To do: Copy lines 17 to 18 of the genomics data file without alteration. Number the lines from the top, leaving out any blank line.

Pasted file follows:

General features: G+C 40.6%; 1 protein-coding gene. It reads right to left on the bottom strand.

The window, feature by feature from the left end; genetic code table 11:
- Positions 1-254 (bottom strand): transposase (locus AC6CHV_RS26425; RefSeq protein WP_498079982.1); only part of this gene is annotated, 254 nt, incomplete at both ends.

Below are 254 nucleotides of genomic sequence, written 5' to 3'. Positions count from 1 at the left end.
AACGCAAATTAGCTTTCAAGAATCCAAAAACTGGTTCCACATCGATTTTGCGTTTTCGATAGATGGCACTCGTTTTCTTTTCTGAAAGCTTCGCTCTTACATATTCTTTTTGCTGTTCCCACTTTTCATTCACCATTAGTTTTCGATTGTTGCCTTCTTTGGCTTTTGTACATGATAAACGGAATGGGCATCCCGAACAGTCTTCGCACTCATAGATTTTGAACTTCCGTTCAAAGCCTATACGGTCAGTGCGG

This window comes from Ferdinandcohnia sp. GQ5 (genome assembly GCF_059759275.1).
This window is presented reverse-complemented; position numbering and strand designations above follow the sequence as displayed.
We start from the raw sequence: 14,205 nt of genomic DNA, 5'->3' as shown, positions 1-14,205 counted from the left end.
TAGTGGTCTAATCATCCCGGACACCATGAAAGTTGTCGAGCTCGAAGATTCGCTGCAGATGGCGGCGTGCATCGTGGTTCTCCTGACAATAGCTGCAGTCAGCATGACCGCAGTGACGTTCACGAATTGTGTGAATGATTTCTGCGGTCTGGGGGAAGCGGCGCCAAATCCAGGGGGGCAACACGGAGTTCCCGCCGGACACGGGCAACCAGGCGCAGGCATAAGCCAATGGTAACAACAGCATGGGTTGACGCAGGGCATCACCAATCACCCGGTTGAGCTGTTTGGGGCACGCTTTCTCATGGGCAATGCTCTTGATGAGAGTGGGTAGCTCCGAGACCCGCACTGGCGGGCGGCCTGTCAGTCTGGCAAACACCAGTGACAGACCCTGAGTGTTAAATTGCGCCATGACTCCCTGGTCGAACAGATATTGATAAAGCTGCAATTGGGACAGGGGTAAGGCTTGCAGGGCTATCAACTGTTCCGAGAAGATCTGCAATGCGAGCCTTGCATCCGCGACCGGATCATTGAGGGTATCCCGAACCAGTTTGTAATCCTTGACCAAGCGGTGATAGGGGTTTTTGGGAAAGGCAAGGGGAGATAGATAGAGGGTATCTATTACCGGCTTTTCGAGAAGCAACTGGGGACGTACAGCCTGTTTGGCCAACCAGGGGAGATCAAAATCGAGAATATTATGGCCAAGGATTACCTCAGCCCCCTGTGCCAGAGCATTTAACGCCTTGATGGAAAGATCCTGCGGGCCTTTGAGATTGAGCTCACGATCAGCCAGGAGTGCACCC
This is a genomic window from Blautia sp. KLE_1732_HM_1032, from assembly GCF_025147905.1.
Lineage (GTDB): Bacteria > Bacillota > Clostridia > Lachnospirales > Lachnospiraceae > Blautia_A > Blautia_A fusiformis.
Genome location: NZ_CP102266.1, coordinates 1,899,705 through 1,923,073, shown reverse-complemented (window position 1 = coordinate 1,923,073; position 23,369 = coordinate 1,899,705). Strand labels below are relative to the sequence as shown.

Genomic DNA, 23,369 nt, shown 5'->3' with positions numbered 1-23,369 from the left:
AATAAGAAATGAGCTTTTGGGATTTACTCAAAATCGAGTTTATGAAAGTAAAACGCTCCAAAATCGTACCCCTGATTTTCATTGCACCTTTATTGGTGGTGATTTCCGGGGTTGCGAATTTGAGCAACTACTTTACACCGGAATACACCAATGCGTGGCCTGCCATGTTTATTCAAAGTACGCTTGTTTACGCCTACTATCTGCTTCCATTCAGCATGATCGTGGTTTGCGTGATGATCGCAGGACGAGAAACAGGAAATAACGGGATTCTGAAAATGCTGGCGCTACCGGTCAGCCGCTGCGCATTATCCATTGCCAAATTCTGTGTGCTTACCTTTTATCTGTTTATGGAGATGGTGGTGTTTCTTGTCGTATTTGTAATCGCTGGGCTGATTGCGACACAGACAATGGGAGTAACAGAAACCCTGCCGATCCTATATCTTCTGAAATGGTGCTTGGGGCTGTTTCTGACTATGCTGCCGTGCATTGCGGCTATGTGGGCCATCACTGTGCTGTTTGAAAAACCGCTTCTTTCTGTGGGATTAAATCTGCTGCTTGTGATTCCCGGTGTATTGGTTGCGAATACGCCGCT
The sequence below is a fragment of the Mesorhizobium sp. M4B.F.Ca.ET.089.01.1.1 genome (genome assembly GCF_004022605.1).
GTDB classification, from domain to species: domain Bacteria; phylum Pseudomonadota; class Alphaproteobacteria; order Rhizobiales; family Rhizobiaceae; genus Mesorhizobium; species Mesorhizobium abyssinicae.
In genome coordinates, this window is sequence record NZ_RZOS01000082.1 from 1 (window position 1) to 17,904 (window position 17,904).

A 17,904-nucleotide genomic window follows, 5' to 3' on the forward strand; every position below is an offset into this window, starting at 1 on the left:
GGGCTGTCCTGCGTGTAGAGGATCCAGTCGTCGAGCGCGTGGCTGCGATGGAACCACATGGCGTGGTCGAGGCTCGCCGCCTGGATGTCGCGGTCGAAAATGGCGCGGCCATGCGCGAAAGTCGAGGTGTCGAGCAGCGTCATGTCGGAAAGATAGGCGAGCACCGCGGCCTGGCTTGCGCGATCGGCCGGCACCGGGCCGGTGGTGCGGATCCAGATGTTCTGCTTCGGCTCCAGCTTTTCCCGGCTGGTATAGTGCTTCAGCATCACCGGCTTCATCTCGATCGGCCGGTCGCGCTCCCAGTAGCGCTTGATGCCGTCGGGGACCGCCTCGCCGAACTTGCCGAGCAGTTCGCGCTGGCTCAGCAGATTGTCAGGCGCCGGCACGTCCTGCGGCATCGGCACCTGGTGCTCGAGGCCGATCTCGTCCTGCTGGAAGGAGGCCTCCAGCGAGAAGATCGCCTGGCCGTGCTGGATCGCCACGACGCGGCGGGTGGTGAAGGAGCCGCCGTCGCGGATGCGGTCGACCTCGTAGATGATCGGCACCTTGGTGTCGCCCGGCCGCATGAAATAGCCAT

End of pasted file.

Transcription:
In genome coordinates, this window is sequence record NZ_RZOS01000082.1 from 1 (window position 1) to 17,904 (window position 17,904).

A 17,904-nucleotide genomic window follows, 5' to 3' on the forward strand; every position below is an offset into this window, starting at 1 on the left: